Sorry, folks, no kitties today.
Just got home from therapy to find in my mailbox (besides another bill from the local hospital) something in a slim envelope from the big city hospital we delivered in (UC). From the "Spiritual Care" department. Great.
((Before I go any further, let me just reiterate that at the hospital, we specifically asked for pastoral care/clergy to NOT come by. I know many people find a great deal of comfort with religion and "spiritual" guidance during times of stress -- and everyday life for that matter. That's great. Excellent. Whatever gets you though. But it's not for me. It's never been for me. ))
So, I sit down with my really-bad-for-me-lunch and open it up.
Dear Ms. E___,
We wish to express our sincere sympathy at the death of your little one.
(Miscellaneous theoretically comforting thoughts, grief is natural, blah blah, we grieve because we love, blah blah blah, our prayer for you, blah, God's love, etc etc. )
On Sunday May 4, 2008 your loved one will be remembered, along with other patients in a special memorial service. Blah blah, practical information, etc., if we can be of further help, blah blah blah.
The Spiritual Care Team
Big City Hospital
I know, I know, it's common for hospitals to have memorial services, especially for "little ones" who didn't make it. Clearly, this is a big hospital that treats a lot of patients, and they see a lot of loss. I'm sure this one memorial service is "remembering" every patient who died in the last year.
There are a few things about this that piss me off right away, others that pissed me off the more I think about them. (And yes, I'm just feeling angry today. Very angry. That's another post for another day. Or later today. We'll see how mad I am.) I'll qualify as I go.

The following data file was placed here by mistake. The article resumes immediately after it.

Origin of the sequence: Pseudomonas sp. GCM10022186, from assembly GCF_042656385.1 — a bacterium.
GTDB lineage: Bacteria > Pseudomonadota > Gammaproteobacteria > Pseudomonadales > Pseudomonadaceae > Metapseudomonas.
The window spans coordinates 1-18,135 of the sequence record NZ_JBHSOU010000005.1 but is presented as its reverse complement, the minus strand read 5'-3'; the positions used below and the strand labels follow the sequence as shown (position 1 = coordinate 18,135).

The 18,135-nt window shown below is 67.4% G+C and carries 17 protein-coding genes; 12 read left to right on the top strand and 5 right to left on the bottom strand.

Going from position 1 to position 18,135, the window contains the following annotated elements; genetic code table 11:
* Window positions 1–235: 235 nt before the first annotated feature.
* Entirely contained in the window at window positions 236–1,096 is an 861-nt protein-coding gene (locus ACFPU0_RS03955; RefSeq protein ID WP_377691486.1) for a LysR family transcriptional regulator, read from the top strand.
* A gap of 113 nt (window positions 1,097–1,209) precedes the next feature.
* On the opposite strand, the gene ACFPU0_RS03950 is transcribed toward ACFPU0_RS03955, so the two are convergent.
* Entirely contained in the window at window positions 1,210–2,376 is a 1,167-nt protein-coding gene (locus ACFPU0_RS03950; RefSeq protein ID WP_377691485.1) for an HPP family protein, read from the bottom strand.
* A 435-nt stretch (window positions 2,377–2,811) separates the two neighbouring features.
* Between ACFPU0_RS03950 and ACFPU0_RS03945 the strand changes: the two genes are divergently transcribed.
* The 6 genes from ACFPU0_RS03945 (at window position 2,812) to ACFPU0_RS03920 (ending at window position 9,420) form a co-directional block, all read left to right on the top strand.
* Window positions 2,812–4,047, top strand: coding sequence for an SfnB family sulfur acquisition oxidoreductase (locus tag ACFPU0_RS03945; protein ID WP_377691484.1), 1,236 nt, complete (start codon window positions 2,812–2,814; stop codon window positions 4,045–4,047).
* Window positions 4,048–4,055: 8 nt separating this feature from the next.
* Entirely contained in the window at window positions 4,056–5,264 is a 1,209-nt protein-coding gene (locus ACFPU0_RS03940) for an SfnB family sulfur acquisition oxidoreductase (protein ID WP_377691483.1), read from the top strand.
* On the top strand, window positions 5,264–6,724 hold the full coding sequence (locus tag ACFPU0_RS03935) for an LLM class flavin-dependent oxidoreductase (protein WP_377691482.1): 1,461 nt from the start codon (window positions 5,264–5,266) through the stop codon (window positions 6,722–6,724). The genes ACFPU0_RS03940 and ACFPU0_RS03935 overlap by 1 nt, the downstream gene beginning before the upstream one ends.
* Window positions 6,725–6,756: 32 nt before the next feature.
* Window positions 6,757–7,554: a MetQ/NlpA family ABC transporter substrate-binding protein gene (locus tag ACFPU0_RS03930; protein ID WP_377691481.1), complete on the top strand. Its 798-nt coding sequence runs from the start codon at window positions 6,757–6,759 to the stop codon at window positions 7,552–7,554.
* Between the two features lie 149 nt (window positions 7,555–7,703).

First thing, right off: the death of your little one. Which little one would that be? The one who died inside me? Or the one who died in my bed while I was literally out of my mind with pain, grief and horror? If you're going to start what's supposed to be an even remotely comforting letter, how about getting the decedent right? Or decedents. Which leads me to the next thing:
This letter was mail-merged within an inch of its life. Clearly. And, you know, being a big city hospital, as I said before, there are probably a lot of losses. Don't they have enough underpaid clerical workers to divide up the sympathy letters to be even a little specific? How about a name or signature (or signature stamp, for pete's sake) instead of "The Spiritual Care Team"? Do you think they have jerseys, or jackets with that on the back, like a bowling team? Is there no one person I could call, should be in need of Clerical help with this matter? Very personal.
(By the way, when I was trying to get the records and pictures that were taken of the boys, I was passed through to no less than 6 offices over 4 days. Three days after I gave up the social worker called me back.)